Objectively measured sleep efficiency has recently been shown to be associated with health problems. Although several factors have previously been reported to be associated with sleep efficiency, most of these studies were conducted on older or younger adults, and the factors associated with sleep efficiency in healthy workers remain unknown. The aim of this study was to investigate the relationship between sleep efficiency and lifestyle factors using sleep measurement data recorded by an activity meter worn by workers. In total, 693 workers (male, 43.6%; mean age, 42.7 ± 11.3 years) were recruited from five offices in 2017. Sleep was measured over the period of 1 week by actigraphy. Workers’ attributes, lifestyle habits, and occupational stress were identified using a questionnaire, and the association of sleep efficiency with lifestyle, occupational stress, and attributes was explored by logistic regression analysis. A logistic regression analysis using attributes and occupational stress as adjustment variables revealed that “longer sleeping hours on weekends than on weekdays” [odds ratios (OR), 0.66; 95% confidence interval (CI), 0.47–0.94], “water ingestion at bedtime” [OR, 2.09; 95% CI, 1.28–3.41], and “smartphone use at bedtime” [OR, 1.90; 95% CI, 1.28–2.83] were associated with decreased sleep efficiency. This study found that lifestyle habits were associated with sleep efficiency among workers.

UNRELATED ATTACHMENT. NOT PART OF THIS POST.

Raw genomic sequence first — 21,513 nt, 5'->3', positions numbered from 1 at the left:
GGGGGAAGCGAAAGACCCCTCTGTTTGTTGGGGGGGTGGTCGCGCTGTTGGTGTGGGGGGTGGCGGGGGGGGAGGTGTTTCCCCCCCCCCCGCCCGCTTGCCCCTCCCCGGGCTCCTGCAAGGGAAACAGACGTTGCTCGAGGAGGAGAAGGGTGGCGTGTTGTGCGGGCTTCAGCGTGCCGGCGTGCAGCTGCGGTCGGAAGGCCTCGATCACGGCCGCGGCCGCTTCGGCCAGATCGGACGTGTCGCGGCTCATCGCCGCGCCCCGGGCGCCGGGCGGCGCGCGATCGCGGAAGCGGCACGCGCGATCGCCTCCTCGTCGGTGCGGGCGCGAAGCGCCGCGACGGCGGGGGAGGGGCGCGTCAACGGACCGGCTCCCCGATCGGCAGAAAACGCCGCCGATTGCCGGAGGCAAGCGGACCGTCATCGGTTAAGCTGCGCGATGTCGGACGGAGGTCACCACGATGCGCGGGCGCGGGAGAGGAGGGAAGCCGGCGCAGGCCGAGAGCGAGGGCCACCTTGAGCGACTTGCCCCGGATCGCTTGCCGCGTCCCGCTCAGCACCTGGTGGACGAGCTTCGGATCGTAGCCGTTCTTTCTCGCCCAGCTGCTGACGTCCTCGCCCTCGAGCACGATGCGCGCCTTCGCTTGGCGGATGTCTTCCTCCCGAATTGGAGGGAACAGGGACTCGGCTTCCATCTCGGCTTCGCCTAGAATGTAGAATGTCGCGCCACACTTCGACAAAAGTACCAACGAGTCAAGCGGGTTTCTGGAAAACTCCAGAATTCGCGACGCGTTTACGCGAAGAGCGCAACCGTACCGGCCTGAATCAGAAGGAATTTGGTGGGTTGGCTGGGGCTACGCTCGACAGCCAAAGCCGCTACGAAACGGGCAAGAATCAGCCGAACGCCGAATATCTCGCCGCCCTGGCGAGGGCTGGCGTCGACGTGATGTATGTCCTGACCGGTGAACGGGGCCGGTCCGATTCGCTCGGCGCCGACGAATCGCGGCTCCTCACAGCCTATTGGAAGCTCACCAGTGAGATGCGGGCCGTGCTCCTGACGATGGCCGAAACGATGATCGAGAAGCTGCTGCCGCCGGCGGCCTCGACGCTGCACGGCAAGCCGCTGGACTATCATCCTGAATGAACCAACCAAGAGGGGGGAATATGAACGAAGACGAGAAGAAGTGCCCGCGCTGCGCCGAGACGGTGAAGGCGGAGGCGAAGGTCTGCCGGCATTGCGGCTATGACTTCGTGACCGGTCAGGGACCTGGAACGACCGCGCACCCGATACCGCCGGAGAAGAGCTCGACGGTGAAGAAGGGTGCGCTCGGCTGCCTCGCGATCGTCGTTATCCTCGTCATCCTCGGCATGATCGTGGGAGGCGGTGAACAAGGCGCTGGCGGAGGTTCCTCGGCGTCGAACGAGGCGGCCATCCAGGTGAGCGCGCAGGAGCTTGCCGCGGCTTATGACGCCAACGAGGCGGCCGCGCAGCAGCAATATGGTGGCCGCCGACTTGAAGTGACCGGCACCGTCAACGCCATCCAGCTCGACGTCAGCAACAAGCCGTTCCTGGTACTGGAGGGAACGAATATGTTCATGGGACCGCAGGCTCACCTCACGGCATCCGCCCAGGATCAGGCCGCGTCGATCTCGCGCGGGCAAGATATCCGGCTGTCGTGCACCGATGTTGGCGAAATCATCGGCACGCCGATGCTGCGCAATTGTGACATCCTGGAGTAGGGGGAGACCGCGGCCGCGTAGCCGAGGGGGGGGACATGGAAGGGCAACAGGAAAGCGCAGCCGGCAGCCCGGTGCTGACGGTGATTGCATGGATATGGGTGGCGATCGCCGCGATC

- Sleep efficiency
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